A chipset 506 may also communicate with the interconnection network 504. The chipset 506 may include a graphics and memory control hub (GMCH) 508. The GMCH 508 may include a memory controller 510 that communicates with a memory 512. The memory 512 may store data, including sequences of instructions that are executed by the CPU 502, or any other device included in the computing system 500. In an embodiment, the memory 512 may store an operating system 513, which may be the same or similar to the OS 102 of FIGS. 1-4. Same or at least a portion of this data (including instructions) may be stored in disk drive 528 and/or one or more caches within processors 502. In one embodiment of the invention, the memory 512 may include one or more volatile storage (or memory) devices such as random access memory (RAM), dynamic RAM (DRAM), synchronous DRAM (SDRAM), static RAM (SRAM), or other types of storage devices. Nonvolatile memory may also be utilized such as a hard disk. Additional devices may communicate via the interconnection network 504, such as multiple CPUs and/or multiple system memories.

The GMCH 508 may also include a graphics interface 514 that communicates with a display 516. In one embodiment of the invention, the graphics interface 514 may communicate with the display 516 via an accelerated graphics port (AGP). In an embodiment of the invention, the display 516 may be a flat panel display that communicates with the graphics interface 514 through, for example, a signal converter that translates a digital representation of an image stored in a storage device such as video memory or system memory into display signals that are interpreted and displayed by the display 516. The display signals produced by the interface 514 may pass through various control devices before being interpreted by and subsequently displayed on the display 516. In some embodiments, the processors 502 and one or more other components (such as the memory controller 510, the graphics interface 514, the GMCH 508, the ICH 520, the peripheral bridge 524, the chipset 506, etc.) may be provided on the same IC die.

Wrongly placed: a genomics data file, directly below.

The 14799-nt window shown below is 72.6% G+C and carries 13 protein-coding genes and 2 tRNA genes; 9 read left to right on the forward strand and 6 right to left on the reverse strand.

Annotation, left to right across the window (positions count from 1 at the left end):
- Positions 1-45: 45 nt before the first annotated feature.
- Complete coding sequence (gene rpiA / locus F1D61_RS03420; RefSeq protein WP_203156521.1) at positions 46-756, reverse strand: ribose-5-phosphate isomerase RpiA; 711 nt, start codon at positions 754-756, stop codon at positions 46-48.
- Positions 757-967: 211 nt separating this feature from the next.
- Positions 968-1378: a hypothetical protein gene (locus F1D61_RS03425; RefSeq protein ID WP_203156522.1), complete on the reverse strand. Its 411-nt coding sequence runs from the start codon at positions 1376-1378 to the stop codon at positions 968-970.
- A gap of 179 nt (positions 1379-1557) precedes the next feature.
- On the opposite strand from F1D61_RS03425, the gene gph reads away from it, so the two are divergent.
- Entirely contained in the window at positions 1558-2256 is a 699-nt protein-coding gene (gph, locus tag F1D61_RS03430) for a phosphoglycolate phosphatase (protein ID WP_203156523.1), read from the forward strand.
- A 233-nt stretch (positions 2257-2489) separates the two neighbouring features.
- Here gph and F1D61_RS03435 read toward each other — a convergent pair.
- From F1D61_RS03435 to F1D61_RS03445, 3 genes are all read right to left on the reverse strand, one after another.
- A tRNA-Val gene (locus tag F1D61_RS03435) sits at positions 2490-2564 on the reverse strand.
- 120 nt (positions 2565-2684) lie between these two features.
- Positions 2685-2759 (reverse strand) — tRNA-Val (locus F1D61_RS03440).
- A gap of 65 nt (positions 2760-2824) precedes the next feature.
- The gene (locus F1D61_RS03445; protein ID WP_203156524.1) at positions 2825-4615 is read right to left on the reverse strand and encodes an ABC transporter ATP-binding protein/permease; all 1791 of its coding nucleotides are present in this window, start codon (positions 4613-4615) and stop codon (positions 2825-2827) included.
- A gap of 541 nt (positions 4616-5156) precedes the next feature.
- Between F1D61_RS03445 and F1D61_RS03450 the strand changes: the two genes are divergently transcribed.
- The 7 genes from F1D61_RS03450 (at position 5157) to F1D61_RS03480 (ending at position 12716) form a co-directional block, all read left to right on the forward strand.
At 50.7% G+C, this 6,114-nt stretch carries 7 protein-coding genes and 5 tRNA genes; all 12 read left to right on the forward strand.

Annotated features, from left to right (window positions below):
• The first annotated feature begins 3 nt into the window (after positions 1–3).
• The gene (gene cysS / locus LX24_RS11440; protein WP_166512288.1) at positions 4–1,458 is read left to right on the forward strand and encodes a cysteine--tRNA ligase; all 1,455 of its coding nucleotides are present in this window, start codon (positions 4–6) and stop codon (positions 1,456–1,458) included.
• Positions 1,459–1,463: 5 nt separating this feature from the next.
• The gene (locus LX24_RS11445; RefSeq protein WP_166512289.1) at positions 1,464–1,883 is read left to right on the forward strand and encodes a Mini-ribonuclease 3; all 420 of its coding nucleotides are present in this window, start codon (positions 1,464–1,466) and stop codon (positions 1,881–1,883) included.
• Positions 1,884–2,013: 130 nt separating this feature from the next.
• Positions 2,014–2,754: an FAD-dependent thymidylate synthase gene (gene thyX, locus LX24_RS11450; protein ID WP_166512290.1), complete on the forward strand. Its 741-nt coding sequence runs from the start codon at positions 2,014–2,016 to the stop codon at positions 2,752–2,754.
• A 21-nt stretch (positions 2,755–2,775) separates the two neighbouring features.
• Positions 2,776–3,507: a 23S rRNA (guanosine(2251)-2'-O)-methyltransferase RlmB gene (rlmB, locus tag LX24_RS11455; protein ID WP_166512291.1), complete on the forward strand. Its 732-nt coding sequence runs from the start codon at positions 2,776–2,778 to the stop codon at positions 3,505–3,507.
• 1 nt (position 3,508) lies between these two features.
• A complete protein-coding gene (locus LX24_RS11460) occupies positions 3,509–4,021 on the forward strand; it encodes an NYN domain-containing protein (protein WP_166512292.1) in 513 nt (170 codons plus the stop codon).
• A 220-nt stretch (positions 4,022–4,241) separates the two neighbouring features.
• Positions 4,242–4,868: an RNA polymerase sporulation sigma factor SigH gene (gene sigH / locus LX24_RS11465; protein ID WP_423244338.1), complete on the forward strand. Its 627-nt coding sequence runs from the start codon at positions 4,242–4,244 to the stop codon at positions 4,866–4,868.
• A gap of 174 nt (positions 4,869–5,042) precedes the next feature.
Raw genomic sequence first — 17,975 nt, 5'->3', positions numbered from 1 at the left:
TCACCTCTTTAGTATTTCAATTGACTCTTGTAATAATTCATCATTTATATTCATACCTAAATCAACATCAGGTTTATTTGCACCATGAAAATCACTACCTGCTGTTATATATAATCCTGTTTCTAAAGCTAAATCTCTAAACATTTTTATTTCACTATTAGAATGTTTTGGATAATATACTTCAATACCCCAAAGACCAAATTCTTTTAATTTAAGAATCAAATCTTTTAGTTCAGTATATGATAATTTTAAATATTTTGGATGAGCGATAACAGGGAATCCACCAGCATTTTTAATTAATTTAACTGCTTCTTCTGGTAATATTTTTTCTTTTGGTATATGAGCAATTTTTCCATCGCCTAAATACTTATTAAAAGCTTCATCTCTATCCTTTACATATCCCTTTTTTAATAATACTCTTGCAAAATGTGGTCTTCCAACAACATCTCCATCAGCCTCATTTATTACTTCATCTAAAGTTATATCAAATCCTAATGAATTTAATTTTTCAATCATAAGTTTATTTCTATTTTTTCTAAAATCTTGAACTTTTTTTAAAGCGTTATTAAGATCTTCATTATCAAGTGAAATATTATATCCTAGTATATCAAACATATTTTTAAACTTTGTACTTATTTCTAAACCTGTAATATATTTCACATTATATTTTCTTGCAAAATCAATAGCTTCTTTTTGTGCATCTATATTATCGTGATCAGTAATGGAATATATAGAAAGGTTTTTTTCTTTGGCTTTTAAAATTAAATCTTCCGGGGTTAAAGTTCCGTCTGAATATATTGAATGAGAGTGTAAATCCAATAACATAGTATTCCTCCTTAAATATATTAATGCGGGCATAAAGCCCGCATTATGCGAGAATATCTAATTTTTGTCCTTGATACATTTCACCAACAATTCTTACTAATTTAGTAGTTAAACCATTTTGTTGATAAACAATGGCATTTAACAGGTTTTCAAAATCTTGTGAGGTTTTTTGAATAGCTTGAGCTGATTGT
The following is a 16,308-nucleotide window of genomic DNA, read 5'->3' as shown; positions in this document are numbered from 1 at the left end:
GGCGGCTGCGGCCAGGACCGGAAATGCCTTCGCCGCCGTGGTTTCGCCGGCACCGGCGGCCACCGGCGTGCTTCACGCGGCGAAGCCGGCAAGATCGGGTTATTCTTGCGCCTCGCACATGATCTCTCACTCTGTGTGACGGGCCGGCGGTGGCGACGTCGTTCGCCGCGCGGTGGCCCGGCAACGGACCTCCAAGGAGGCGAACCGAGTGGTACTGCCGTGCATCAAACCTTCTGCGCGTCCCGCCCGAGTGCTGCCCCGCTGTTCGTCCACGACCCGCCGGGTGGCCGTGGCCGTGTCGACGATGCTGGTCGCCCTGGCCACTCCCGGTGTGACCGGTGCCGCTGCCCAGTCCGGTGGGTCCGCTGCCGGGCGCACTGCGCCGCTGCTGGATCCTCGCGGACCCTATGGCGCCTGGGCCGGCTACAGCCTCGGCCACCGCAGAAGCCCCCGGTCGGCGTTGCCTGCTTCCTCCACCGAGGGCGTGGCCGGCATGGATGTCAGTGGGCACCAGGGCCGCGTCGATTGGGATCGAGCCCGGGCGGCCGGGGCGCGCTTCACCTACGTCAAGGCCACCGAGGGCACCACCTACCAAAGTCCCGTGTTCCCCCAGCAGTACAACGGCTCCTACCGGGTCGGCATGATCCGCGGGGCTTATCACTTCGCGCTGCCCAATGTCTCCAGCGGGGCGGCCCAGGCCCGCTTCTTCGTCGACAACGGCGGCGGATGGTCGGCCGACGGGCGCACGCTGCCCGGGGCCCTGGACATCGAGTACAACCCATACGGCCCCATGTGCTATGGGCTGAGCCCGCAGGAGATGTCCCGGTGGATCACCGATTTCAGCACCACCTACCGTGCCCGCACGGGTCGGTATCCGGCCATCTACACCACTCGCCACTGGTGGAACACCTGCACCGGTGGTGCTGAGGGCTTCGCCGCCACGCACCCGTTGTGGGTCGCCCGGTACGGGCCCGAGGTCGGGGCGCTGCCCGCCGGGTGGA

A hub interface 518 may allow the GMCH 508 and an input/output control hub (ICH) 520 to communicate. The ICH 520 may provide an interface to I/O devices that communicate with the computing system 500. The ICH 520 may communicate with a bus 522 through a peripheral bridge (or controller) 524, such as a peripheral component interconnect (PCI) bridge, a universal serial bus (USB) controller, or other types of peripheral bridges or controllers. The bridge 524 may provide a data path between the CPU 502 and peripheral devices. Other types of topologies may be utilized. Also, multiple buses may communicate with the ICH 520, e.g., through multiple bridges or controllers. Moreover, other peripherals in communication with the ICH 520 may include, in various embodiments of the invention, integrated drive electronics (IDE) or small computer system interface (SCSI) hard drive(s), USB port(s), a keyboard, a mouse, parallel port(s), serial port(s), floppy disk drive(s), digital output support (e.g., digital video interface (DVI)), or other devices.